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News > School News > Zooming in on remote learning

Zooming in on remote learning

Our Deputy Head of Senior School, Jacquie Hills, and Head of Drama, Bindya Chauhan, were interviewed by The Standard HK to give their views on the platform and how education has changed.
23 Nov 2021
Hong Kong SAR
School News

Remote learning has become a part of our "new normal", with Zoom being the main platform used by both teachers and students.

Recently, our Deputy Head of Senior School, Jacquie Hills, and Head of Drama, Bindya Chauhan, were interviewed by The Standard HK to give their views on the platform and how education has changed since the start of the pandemic.

A great article - you can read the full version below.

Zooming in on remote learning

Natasha Tai 23 Nov 2021

Zoom has become the new paradigm in education, supporting the continuity of learning. Students are more familiar with online learning than ever before - some even learning better under such circumstances.

In response to the Zoom boom, the company has started introducing more features for interactive learning.

Ricky Kapur, Zoom's head of Asia Pacific, noted that the implementation of a focus board has allowed for more interactive and efficient teaching.

"This came from feedback from education institutions and educators," he said. "We needed a way for instructors to see all the students' videos, but for the students to focus on the instructor or teacher."

The platform has also added other features for remote learning. "We brought up more options in the platform for polling, quizzing, for more interactivity but also for more real time feedback," he said.

Jacquie Hills, founding deputy head of senior school at Kellett School, acknowledges the difficulties that arose amid the pandemic. With many of their students stuck overseas and with no way to return to Hong Kong, Zoom had been essential for the school to operate.

"We had to really think how we were operating, and students had to rethink how they were learning," she said. "But Zoom was the glue that enabled us to operate in a consistent manner across all subjects."

In addition to reviews and assessments, teachers at Kellett are using the poll function or have students use Zoom reactions to indicate their understanding of the curriculum.

Even drama, which most would expect to be classroom-focused, benefited from Zoom. Kellett's head of drama Bindya Chauhan said platforms like Zoom have opened up the ability for classrooms to still exist, allowing her to work on more hands-on aspects such as physicality and movement. She said: "The gallery view gave us a lot of ideas. I can see all the students in their individual spaces."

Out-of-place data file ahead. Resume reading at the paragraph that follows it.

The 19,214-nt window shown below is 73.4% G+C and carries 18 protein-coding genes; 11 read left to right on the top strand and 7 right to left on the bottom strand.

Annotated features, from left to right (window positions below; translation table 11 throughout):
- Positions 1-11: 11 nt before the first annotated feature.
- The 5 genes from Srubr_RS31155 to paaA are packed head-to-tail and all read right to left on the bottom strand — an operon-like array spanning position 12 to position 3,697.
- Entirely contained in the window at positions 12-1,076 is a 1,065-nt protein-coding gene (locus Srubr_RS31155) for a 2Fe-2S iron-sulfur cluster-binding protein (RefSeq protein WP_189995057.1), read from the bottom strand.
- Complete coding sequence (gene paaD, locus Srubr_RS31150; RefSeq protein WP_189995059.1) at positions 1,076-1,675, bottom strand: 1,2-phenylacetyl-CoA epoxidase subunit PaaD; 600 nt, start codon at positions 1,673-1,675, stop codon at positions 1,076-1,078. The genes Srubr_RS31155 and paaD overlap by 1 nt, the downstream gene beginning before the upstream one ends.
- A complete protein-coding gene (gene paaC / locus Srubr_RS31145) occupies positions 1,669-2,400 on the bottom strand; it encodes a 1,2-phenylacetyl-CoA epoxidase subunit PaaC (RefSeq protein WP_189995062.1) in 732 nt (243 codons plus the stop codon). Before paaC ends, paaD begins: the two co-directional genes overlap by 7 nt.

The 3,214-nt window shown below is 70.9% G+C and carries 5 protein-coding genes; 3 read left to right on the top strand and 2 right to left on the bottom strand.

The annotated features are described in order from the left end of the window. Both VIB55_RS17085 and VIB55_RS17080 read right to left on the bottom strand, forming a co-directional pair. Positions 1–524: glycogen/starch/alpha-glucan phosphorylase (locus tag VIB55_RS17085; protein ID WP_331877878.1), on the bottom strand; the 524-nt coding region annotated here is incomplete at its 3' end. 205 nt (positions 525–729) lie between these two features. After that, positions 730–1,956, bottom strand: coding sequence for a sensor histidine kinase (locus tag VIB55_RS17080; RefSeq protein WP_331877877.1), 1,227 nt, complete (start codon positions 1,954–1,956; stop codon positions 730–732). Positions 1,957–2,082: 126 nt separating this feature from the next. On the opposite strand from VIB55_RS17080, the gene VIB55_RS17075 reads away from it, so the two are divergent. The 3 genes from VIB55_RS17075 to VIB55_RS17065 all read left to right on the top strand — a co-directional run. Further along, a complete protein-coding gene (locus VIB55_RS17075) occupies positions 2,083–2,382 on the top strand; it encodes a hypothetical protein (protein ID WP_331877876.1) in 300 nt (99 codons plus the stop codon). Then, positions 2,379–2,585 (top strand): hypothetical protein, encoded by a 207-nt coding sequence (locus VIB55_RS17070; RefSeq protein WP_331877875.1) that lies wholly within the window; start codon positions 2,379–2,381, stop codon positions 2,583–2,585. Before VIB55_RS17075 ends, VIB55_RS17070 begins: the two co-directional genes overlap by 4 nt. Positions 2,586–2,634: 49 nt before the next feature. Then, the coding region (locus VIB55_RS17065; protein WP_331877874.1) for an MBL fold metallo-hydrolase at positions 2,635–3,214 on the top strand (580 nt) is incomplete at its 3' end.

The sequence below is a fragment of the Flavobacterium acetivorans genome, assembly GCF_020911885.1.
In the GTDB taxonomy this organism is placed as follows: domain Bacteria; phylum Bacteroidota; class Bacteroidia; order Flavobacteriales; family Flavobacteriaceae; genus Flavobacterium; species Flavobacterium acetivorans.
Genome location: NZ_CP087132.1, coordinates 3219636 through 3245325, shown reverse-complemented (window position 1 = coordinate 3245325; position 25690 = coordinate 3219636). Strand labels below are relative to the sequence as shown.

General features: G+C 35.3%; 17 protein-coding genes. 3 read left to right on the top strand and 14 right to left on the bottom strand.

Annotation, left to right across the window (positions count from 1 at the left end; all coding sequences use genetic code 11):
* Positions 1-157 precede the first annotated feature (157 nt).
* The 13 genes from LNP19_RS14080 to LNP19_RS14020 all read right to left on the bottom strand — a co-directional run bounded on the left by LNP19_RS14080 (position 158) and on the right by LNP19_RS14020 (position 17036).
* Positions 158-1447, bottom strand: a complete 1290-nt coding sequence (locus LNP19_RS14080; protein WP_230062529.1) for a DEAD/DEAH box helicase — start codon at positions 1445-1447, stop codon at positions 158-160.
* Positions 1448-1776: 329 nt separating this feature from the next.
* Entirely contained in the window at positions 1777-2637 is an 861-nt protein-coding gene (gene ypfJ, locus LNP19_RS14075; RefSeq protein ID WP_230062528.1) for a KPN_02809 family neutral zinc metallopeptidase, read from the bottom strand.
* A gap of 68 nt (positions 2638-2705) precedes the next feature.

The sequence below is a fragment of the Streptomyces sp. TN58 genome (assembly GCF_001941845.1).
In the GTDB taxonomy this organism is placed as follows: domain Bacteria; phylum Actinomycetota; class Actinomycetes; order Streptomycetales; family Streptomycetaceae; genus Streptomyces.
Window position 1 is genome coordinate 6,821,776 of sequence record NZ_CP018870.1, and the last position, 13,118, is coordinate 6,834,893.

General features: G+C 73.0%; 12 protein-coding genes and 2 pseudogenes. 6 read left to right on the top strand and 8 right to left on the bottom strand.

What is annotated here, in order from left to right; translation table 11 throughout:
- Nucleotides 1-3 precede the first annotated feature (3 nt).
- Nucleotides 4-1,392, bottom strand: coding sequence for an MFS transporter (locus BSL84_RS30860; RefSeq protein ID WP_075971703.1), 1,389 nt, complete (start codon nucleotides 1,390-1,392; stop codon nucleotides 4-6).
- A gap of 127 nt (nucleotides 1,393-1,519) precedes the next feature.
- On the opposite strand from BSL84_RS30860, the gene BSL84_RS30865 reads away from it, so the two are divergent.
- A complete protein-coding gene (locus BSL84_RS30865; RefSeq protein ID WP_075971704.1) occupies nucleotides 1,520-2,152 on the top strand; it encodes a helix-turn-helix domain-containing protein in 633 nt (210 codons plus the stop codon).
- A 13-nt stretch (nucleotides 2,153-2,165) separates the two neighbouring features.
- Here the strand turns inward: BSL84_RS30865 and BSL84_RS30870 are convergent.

Both teachers and students can also be innovative with Zoom's functions.

Break-out rooms were helpful for group work and aiding the collaborative aspect of Chauhan's drama classes.

Students who were required to take exams could use the space to produce, record and review their work.

"One of the most important things in the drama space is intervention and being able to see where the kids are at in the class. It's not something that you can pre-plan, it's organic and you move around the space very much so," said Chauhan.

"With break-out rooms, kids can call me into their room and I will move from room to room, checking in and understanding where we're at. And they're very comfortable calling me into their meeting room, asking questions."

Initially, it was difficult as the students needed to invite her into their rooms for help but now, they are used to doing it.

"It was a bit difficult because I was dependent on them requiring the help rather than me being able to see it," said Chauhan. But the continuity of online education throughout the months has led to a new set of expectations for learning behavior. By communicating with their teachers, parents and the school's pastoral team, students could cultivate better self-discipline and develop more initiative.

In fact, Zoom has made some aspects of school life easier.

One example is Kellett's student-learning conferences. Parents can easily take part in a more active role in their child's progress. Said Hills: "That has been great for families where one or both of the parents were working, and can join the call with their child. They don't have to come all the way to us physically."

To battle the increasing problem of "Zoom fatigue" - an unfortunate side-effect due to increased screen time, Kellett School has restructured its school day.

"We've condensed our lessons somewhat and the bulk of our academic teaching was done before lunch time so that students weren't in front of their screens all the time," Hills said.

Extracurricular activities and extra enrichment activities, along with surveys for students and parents, are conducted to support students. Kellett is also working with Geelong Grammar to implement positive education into the system.

"We have daily check-ins at the beginning and at the end of the school day," said Chauhan. "We want to feel like we are a community even if we're in lots of different spaces, that we're there for each other."

Still holding out for in-person learning? Don't hold your breath as Zoom is here to stay. We cannot simply wait for schools to officially reopen and the system cannot return to the old days, said Kapur.

Technology and education are not mutually exclusive, though, and Zoom can provide the innovation for better education, both in terms of software and hardware.

One example would be a proposed transcription and translation function.

Students who are unable to attend class can read the transcription, which can be translated into up to 12 languages, to ensure they don't fall behind.

Said Kapur: "We use the best of what we've learned in the virtual world, and the best of the physical world, and we adapt that."

Source : 

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